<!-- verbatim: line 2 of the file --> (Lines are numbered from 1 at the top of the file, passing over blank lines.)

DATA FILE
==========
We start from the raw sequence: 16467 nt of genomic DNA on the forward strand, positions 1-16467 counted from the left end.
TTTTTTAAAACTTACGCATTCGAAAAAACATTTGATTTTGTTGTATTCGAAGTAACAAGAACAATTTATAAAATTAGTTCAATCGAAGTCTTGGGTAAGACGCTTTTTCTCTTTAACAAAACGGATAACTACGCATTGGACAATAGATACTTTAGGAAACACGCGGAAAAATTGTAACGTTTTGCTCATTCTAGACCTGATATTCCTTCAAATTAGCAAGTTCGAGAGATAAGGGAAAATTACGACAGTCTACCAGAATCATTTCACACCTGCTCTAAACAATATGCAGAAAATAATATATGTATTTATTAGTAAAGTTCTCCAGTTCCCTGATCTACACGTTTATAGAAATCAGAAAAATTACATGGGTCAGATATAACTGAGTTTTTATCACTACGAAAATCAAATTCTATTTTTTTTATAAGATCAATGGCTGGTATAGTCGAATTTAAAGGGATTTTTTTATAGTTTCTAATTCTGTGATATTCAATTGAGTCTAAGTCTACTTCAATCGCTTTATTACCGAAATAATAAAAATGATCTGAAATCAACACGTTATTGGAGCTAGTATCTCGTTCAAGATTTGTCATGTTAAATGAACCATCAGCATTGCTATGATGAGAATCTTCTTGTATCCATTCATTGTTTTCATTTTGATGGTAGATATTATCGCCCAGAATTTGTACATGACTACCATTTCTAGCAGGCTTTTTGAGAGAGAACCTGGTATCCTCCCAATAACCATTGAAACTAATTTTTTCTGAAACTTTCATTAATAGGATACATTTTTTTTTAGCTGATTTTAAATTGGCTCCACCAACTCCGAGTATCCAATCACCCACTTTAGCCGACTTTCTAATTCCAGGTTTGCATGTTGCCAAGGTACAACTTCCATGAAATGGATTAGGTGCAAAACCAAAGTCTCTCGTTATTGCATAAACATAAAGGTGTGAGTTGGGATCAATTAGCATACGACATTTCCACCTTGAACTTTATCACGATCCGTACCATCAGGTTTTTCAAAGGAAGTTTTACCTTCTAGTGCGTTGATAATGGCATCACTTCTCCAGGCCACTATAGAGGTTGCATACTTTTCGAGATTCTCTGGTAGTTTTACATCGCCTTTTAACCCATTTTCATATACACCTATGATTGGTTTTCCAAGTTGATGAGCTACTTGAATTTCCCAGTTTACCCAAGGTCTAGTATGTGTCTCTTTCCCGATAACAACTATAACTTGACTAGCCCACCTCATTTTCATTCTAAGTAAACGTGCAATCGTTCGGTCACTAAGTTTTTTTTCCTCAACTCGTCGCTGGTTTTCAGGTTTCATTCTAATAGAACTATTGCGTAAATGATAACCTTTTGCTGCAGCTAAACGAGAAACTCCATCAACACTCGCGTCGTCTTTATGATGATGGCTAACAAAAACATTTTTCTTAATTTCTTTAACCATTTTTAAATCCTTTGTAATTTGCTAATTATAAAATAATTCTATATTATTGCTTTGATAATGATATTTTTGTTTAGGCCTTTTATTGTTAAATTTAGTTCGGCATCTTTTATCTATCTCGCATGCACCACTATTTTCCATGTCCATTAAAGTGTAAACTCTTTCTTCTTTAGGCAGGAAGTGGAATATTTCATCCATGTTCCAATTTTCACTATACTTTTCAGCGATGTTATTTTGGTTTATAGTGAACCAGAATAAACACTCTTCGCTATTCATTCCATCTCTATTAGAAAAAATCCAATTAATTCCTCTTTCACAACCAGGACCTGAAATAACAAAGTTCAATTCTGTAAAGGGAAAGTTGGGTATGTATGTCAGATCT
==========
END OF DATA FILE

TTTTTTAAAACTTACGCATTCGAAAAAACATTTGATTTTGTTGTATTCGAAGTAACAAGAACAATTTATAAAATTAGTTCAATCGAAGTCTTGGGTAAGACGCTTTTTCTCTTTAACAAAACGGATAACTACGCATTGGACAATAGATACTTTAGGAAACACGCGGAAAAATTGTAACGTTTTGCTCATTCTAGACCTGATATTCCTTCAAATTAGCAAGTTCGAGAGATAAGGGAAAATTACGACAGTCTACCAGAATCATTTCACACCTGCTCTAAACAATATGCAGAAAATAATATATGTATTTATTAGTAAAGTTCTCCAGTTCCCTGATCTACACGTTTATAGAAATCAGAAAAATTACATGGGTCAGATATAACTGAGTTTTTATCACTACGAAAATCAAATTCTATTTTTTTTATAAGATCAATGGCTGGTATAGTCGAATTTAAAGGGATTTTTTTATAGTTTCTAATTCTGTGATATTCAATTGAGTCTAAGTCTACTTCAATCGCTTTATTACCGAAATAATAAAAATGATCTGAAATCAACACGTTATTGGAGCTAGTATCTCGTTCAAGATTTGTCATGTTAAATGAACCATCAGCATTGCTATGATGAGAATCTTCTTGTATCCATTCATTGTTTTCATTTTGATGGTAGATATTATCGCCCAGAATTTGTACATGACTACCATTTCTAGCAGGCTTTTTGAGAGAGAACCTGGTATCCTCCCAATAACCATTGAAACTAATTTTTTCTGAAACTTTCATTAATAGGATACATTTTTTTTTAGCTGATTTTAAATTGGCTCCACCAACTCCGAGTATCCAATCACCCACTTTAGCCGACTTTCTAATTCCAGGTTTGCATGTTGCCAAGGTACAACTTCCATGAAATGGATTAGGTGCAAAACCAAAGTCTCTCGTTATTGCATAAACATAAAGGTGTGAGTTGGGATCAATTAGCATACGACATTTCCACCTTGAACTTTATCACGATCCGTACCATCAGGTTTTTCAAAGGAAGTTTTACCTTCTAGTGCGTTGATAATGGCATCACTTCTCCAGGCCACTATAGAGGTTGCATACTTTTCGAGATTCTCTGGTAGTTTTACATCGCCTTTTAACCCATTTTCATATACACCTATGATTGGTTTTCCAAGTTGATGAGCTACTTGAATTTCCCAGTTTACCCAAGGTCTAGTATGTGTCTCTTTCCCGATAACAACTATAACTTGACTAGCCCACCTCATTTTCATTCTAAGTAAACGTGCAATCGTTCGGTCACTAAGTTTTTTTTCCTCAACTCGTCGCTGGTTTTCAGGTTTCATTCTAATAGAACTATTGCGTAAATGATAACCTTTTGCTGCAGCTAAACGAGAAACTCCATCAACACTCGCGTCGTCTTTATGATGATGGCTAACAAAAACATTTTTCTTAATTTCTTTAACCATTTTTAAATCCTTTGTAATTTGCTAATTATAAAATAATTCTATATTATTGCTTTGATAATGATATTTTTGTTTAGGCCTTTTATTGTTAAATTTAGTTCGGCATCTTTTATCTATCTCGCATGCACCACTATTTTCCATGTCCATTAAAGTGTAAACTCTTTCTTCTTTAGGCAGGAAGTGGAATATTTCATCCATGTTCCAATTTTCACTATACTTTTCAGCGATGTTATTTTGGTTTATAGTGAACCAGAATAAACACTCTTCGCTATTCATTCCATCTCTATTAGAAAAAATCCAATTAATTCCTCTTTCACAACCAGGACCTGAAATAACAAAGTTCAATTCTGTAAAGGGAAAGTTGGGTATGTATGTCAGATCT